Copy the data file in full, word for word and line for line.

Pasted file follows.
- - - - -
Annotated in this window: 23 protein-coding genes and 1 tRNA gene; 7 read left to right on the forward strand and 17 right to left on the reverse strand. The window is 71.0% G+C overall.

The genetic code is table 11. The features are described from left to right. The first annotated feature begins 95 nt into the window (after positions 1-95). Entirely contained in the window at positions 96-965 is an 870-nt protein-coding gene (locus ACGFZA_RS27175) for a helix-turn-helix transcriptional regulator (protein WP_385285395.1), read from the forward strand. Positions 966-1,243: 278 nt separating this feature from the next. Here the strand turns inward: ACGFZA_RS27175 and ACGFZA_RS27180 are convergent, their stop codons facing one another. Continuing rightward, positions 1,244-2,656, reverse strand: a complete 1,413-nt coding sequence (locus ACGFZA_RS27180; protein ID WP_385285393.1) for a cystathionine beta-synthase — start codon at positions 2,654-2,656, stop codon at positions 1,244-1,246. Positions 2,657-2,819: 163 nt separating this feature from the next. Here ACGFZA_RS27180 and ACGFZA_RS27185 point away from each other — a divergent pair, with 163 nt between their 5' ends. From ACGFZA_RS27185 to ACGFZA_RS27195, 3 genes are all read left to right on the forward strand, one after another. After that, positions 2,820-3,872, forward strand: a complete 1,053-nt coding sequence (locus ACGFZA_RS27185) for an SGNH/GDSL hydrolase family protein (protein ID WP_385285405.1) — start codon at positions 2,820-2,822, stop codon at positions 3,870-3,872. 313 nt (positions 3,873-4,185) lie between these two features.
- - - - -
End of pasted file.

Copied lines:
Annotated in this window: 23 protein-coding genes and 1 tRNA gene; 7 read left to right on the forward strand and 17 right to left on the reverse strand. The window is 71.0% G+C overall.

The genetic code is table 11. The features are described from left to right. The first annotated feature begins 95 nt into the window (after positions 1-95). Entirely contained in the window at positions 96-965 is an 870-nt protein-coding gene (locus ACGFZA_RS27175) for a helix-turn-helix transcriptional regulator (protein WP_385285395.1), read from the forward strand. Positions 966-1,243: 278 nt separating this feature from the next. Here the strand turns inward: ACGFZA_RS27175 and ACGFZA_RS27180 are convergent, their stop codons facing one another. Continuing rightward, positions 1,244-2,656, reverse strand: a complete 1,413-nt coding sequence (locus ACGFZA_RS27180; protein ID WP_385285393.1) for a cystathionine beta-synthase — start codon at positions 2,654-2,656, stop codon at positions 1,244-1,246. Positions 2,657-2,819: 163 nt separating this feature from the next. Here ACGFZA_RS27180 and ACGFZA_RS27185 point away from each other — a divergent pair, with 163 nt between their 5' ends. From ACGFZA_RS27185 to ACGFZA_RS27195, 3 genes are all read left to right on the forward strand, one after another. After that, positions 2,820-3,872, forward strand: a complete 1,053-nt coding sequence (locus ACGFZA_RS27185) for an SGNH/GDSL hydrolase family protein (protein ID WP_385285405.1) — start codon at positions 2,820-2,822, stop codon at positions 3,870-3,872. 313 nt (positions 3,873-4,185) lie between these two features.